A double-crested cormorant feeding on a rainbow trout at Tingley Beach. Courtesy/NMGF
In this time of change, the Department would like to encourage anglers to continue COVID safe practices; it is a great time to mend equipment, stock tackle boxes and prepare for upcoming fishing trips.
In the weekly fishing report, provided by Dustin Berg of Go Unlimited (supporting disabled anglers) and the Department of Game and Fish, we will continue to share tips and tricks to help you be ready and to safely go on your next adventure.
With state parks reopening, many people are preparing to go fishing. It is important that respect and being informed are a part of those preparations. Let’s keep this forward momentum positive.
Be prepared and respect each other
When going to a lake or river, respect social distancing. Stay as far away from other people as possible. The fishing is usually better away from the crowd anyway. In the angling community, there is an unwritten rule that you give your neighboring anglers space. How much space? At a minimum, far enough apart that your fishing lines cannot reach each other, at least 30-feet, but hopefully more. If two or more fishing lines are close enough to reach each other, they can become entangled. That could cause a terribly frustrating situation and unnecessary conflict.
Aside from the potential for creating a combative fishing environment, fishing too close together defeats the purpose of many angler’s journey into the great outdoors. Anglers often seek solitude with nature and respite from the hustle and bustle of the city life. Let’s not bring that hustle and bustle into the great outdoors by parking ourselves too close to each other.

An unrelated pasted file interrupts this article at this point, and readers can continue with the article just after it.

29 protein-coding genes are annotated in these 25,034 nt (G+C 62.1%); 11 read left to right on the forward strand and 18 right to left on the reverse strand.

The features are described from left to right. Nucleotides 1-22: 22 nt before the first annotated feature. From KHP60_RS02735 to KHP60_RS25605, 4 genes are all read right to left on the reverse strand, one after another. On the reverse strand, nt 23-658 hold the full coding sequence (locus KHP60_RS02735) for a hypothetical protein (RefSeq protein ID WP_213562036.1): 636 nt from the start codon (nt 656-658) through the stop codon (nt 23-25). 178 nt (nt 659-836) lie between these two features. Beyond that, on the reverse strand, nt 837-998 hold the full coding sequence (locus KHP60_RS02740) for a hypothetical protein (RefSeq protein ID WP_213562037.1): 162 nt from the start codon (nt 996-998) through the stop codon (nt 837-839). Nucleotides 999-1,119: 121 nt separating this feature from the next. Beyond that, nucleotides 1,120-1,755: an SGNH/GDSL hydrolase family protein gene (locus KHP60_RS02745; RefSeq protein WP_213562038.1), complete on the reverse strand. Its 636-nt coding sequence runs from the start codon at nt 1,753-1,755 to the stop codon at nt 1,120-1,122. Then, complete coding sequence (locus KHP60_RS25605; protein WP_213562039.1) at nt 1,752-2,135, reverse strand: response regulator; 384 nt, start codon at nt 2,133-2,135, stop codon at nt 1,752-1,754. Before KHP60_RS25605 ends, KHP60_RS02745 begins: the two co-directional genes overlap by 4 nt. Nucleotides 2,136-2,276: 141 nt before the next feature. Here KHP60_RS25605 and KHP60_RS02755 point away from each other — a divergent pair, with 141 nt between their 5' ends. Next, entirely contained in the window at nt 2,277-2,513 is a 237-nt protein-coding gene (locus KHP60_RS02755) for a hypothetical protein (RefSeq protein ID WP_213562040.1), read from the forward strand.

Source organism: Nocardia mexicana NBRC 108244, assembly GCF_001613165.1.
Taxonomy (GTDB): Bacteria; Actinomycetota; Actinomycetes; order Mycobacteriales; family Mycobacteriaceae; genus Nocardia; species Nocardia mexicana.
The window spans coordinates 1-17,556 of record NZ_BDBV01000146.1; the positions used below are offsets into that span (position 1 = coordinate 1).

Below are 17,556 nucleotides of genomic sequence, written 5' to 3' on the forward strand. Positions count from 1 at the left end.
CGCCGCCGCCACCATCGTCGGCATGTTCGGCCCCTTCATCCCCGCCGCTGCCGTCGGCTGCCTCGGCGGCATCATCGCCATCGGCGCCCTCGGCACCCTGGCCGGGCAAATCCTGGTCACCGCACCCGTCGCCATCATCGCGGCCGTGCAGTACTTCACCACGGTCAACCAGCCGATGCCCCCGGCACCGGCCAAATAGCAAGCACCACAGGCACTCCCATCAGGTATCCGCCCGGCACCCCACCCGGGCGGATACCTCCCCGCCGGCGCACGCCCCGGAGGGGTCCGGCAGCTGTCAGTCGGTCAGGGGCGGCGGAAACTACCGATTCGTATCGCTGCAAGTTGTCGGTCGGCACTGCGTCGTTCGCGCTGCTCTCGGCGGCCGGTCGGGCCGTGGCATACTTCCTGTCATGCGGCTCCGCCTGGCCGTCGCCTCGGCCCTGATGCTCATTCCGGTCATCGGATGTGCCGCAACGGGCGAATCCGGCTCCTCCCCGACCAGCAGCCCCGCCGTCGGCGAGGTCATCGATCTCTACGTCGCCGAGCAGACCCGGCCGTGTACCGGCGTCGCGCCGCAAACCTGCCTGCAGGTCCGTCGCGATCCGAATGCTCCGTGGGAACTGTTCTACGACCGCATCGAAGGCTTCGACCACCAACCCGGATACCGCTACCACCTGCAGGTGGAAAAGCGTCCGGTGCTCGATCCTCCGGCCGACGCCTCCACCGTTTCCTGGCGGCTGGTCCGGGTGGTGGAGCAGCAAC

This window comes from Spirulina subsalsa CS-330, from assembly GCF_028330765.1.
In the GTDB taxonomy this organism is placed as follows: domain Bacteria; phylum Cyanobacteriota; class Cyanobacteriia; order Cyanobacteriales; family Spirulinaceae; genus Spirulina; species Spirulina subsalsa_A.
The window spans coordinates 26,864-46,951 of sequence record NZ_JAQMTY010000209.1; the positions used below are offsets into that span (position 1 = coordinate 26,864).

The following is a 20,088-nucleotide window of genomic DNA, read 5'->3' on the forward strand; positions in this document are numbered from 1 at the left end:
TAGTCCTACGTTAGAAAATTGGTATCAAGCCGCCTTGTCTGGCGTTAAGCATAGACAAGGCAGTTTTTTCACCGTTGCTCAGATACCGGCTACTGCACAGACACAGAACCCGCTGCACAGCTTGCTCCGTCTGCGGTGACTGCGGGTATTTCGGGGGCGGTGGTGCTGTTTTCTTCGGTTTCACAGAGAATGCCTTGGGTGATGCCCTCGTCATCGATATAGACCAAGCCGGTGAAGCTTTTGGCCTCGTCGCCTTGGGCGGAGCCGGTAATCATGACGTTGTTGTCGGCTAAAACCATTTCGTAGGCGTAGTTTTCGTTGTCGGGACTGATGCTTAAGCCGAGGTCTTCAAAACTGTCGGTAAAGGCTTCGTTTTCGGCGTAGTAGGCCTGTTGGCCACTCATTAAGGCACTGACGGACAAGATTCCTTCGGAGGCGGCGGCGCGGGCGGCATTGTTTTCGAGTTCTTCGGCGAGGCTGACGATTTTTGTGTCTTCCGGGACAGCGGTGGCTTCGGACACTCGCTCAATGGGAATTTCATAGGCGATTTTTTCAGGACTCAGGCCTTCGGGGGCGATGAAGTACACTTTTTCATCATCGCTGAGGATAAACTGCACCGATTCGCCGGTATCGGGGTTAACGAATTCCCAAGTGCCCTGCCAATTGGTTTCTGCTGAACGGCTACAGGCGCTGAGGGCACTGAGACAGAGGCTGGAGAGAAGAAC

The further away from the crowds you get, the more natural your surroundings become. This can be great for fishing. The fish are usually more at ease and likely to be fooled by an angler. Fish can travel long distances, and they will if they feel over pressured. Disperse into the lower pressured areas and be rewarded for your efforts.
Tips from the wildlife and rewarded efforts
A nice quiet spot on the bank of a river or lake is a great piece of temporary realty. If there are not a bunch of people around, you might be pleasantly surprised by an impromptu wildlife viewing to parlay with your fishing adventure. If you watch closely, wildlife behavior can give you telling hints as to where fish are congregating. For example, diving ducks and fishing birds feeding on minnows tells you that there is a congregation of prey fish species in the area. These are the same prey fish species that larger predatory fish are feeding on.
By watching the birds, you can visualize what might be happening underwater. In this example situation, both the birds and predatory fish are feeding on the same minnows – and that would probably be a good spot to try your lure.
From home, it is good to research areas for future angling expeditions. You can locate access points, and, by viewing satellite images, identify nice spots to fish from. In today’s era of technology, satellite images can be very helpful in identifying structures that could potentially hold fish, such as rocky ledges, coves, points that protrude into the lake, slack water in a river bend, etc. Google Earth is an awesome tool to explore for satellite images and more.